Ethnicity and Gender Stereotypes of Emotion

Ethnicity and Gender Stereotypes of Emotion In three studies we investigated gender stereotypes of emotions among four ethnic groups in the U.S., using persons from these groups as informants about their own groups. European Americans’ reports of stereotypes were compared to those of African Americans (Study 1), Hispanic Americans (Study 2), and Asian Americans (Study 3). The examination of group differences was interpreted based on variations across ethnicities in norms concerning emotional expression and gender roles. Overall, gender stereotypes of emotion were evident among all ethnic groups studied, but European Americans’ gender stereotypes were the most gender differentiated. For example, European American stereotypes held that men express more pride than women do, but African Americans’ stereotypes of pride for men and women did not differ. Similarly, whereas among European Americans, women were stereotyped to express much more love than men do, the gender difference was smaller among Hispanic Americans and Asian Americans. These different norms may pose challenges for inter-cultural interactions, and they point to the importance of considering both gender and ethnicity simultaneously in the study of emotions. http://www.deepdyve.com/assets/images/DeepDyve-Logo-lg.png Sex Roles Springer Journals

Ethnicity and Gender Stereotypes of Emotion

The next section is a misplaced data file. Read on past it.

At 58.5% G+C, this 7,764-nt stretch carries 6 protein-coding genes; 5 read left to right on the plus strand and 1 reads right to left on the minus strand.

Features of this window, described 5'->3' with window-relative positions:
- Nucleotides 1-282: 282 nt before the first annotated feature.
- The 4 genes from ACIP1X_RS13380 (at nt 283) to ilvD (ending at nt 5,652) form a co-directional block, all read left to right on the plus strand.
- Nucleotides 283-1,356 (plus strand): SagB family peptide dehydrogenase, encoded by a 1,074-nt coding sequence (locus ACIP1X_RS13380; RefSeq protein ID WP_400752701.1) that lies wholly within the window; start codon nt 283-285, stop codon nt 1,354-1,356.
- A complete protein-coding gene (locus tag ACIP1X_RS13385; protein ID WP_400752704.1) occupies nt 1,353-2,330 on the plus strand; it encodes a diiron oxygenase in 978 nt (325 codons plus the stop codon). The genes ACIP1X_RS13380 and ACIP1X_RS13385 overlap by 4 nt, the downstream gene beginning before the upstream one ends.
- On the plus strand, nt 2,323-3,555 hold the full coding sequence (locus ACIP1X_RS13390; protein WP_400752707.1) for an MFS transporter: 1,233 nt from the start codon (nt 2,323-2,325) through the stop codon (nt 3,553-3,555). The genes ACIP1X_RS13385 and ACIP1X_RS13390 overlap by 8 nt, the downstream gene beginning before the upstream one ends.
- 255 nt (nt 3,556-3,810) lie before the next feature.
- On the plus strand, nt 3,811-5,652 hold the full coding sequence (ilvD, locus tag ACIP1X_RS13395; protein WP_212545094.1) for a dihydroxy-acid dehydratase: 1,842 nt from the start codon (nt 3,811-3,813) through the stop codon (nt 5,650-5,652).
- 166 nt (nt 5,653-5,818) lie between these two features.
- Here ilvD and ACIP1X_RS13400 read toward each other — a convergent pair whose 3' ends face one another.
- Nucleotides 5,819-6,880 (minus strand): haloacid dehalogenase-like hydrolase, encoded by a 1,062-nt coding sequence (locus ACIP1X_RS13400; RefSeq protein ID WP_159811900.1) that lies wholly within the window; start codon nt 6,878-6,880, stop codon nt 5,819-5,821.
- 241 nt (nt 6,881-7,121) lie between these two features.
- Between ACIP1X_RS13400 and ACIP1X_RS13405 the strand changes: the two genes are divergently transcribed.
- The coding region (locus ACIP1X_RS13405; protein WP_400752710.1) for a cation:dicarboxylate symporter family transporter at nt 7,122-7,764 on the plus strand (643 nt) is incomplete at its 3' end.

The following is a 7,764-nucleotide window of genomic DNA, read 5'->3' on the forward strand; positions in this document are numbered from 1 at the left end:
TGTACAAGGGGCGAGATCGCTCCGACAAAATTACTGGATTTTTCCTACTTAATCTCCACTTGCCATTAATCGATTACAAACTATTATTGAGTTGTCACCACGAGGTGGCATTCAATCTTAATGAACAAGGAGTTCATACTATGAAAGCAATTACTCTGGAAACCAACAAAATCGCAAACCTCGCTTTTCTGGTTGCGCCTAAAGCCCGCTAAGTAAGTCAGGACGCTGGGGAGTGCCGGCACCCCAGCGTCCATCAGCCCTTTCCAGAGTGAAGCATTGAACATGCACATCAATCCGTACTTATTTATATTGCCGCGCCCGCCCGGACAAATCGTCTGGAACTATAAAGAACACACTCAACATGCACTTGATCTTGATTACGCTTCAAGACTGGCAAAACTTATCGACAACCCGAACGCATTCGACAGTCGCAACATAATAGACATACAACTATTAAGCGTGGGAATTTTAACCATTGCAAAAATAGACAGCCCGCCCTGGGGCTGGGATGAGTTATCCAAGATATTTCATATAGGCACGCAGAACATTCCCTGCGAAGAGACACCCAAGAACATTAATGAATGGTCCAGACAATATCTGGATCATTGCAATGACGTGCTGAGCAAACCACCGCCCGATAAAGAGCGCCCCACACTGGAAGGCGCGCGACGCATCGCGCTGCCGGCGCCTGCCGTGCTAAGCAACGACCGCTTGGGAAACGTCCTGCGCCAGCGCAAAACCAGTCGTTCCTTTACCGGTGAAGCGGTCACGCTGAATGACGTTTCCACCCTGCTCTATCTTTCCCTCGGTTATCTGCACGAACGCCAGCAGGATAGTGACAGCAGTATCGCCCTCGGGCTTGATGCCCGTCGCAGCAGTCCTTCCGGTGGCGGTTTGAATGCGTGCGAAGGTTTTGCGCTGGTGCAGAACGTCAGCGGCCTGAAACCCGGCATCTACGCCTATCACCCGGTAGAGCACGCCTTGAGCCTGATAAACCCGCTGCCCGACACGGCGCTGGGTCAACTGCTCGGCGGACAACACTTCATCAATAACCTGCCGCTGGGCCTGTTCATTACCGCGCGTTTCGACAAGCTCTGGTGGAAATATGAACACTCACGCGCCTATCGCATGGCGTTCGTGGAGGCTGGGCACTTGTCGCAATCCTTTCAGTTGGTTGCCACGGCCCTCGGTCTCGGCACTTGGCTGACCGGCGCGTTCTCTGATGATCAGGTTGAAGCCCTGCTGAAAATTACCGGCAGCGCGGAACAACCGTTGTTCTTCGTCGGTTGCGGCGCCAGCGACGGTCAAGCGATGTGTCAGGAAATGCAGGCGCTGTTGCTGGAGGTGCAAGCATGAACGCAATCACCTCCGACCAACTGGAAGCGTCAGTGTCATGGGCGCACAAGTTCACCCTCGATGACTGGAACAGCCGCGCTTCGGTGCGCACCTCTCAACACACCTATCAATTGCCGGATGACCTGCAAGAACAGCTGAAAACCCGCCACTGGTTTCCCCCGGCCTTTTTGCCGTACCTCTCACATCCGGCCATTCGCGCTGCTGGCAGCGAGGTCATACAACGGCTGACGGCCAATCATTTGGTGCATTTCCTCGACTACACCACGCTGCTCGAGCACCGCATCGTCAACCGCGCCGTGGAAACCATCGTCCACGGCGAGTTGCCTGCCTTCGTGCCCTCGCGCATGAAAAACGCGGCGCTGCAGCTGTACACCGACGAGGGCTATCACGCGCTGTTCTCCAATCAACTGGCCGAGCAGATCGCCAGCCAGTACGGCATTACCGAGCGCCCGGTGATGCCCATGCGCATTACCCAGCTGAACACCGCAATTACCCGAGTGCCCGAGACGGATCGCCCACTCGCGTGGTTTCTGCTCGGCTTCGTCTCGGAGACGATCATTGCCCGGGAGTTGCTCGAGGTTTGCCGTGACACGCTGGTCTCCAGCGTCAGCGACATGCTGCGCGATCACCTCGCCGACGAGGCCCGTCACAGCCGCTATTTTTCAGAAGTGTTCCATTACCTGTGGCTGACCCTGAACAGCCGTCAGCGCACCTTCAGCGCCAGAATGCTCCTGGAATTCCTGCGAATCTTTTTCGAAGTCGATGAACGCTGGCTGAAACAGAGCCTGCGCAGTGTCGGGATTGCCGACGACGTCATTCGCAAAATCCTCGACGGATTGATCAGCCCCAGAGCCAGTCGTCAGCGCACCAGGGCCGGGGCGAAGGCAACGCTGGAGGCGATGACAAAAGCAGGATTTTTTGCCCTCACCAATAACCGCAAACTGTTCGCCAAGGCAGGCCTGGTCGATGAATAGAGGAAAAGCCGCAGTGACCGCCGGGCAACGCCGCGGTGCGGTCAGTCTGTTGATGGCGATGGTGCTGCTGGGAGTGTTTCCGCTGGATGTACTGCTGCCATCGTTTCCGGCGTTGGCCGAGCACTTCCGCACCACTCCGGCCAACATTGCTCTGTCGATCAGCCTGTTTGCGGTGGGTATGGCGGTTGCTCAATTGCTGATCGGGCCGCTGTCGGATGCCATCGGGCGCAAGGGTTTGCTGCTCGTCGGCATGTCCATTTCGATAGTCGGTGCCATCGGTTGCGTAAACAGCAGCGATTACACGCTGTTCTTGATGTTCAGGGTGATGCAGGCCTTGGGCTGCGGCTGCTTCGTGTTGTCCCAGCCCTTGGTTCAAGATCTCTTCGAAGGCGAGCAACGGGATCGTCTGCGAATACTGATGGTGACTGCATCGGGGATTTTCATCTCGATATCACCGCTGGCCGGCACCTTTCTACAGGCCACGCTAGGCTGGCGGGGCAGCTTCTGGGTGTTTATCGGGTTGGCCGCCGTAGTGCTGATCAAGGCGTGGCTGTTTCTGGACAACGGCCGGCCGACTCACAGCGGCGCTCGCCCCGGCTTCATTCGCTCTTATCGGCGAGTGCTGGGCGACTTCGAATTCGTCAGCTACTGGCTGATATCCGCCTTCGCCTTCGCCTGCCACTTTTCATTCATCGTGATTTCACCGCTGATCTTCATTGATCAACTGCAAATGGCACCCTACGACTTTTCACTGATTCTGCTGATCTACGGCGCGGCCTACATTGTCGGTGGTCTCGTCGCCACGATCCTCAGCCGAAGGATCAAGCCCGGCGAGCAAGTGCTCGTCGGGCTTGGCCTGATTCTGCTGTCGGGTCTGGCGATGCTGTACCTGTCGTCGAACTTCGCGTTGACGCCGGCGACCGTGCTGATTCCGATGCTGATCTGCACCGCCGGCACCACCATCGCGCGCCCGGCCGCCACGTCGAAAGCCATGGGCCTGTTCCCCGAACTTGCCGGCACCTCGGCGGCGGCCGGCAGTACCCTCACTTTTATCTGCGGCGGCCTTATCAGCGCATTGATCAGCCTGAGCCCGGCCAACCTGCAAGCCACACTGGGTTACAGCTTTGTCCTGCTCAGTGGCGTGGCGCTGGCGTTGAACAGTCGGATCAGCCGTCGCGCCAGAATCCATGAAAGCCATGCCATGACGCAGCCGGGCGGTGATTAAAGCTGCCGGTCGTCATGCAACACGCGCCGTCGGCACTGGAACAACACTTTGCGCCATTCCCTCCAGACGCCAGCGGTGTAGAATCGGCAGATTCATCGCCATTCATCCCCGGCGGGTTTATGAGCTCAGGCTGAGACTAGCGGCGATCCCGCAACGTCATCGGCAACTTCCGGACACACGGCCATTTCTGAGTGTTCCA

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Publisher
Kluwer Academic Publishers-Plenum Publishers
Copyright
Copyright © 2006 by Springer Science+Business Media, Inc.
Subject
Psychology; Gender Studies; Sociology, general; Medicine/Public Health, general
ISSN
0360-0025
eISSN
1573-2762
D.O.I.
10.1007/s11199-006-9020-4
Publisher site
See Article on Publisher Site

Abstract

In three studies we investigated gender stereotypes of emotions among four ethnic groups in the U.S., using persons from these groups as informants about their own groups. European Americans’ reports of stereotypes were compared to those of African Americans (Study 1), Hispanic Americans (Study 2), and Asian Americans (Study 3). The examination of group differences was interpreted based on variations across ethnicities in norms concerning emotional expression and gender roles. Overall, gender stereotypes of emotion were evident among all ethnic groups studied, but European Americans’ gender stereotypes were the most gender differentiated. For example, European American stereotypes held that men express more pride than women do, but African Americans’ stereotypes of pride for men and women did not differ. Similarly, whereas among European Americans, women were stereotyped to express much more love than men do, the gender difference was smaller among Hispanic Americans and Asian Americans. These different norms may pose challenges for inter-cultural interactions, and they point to the importance of considering both gender and ethnicity simultaneously in the study of emotions.

Journal

Sex RolesSpringer Journals

Published: Oct 27, 2006

References

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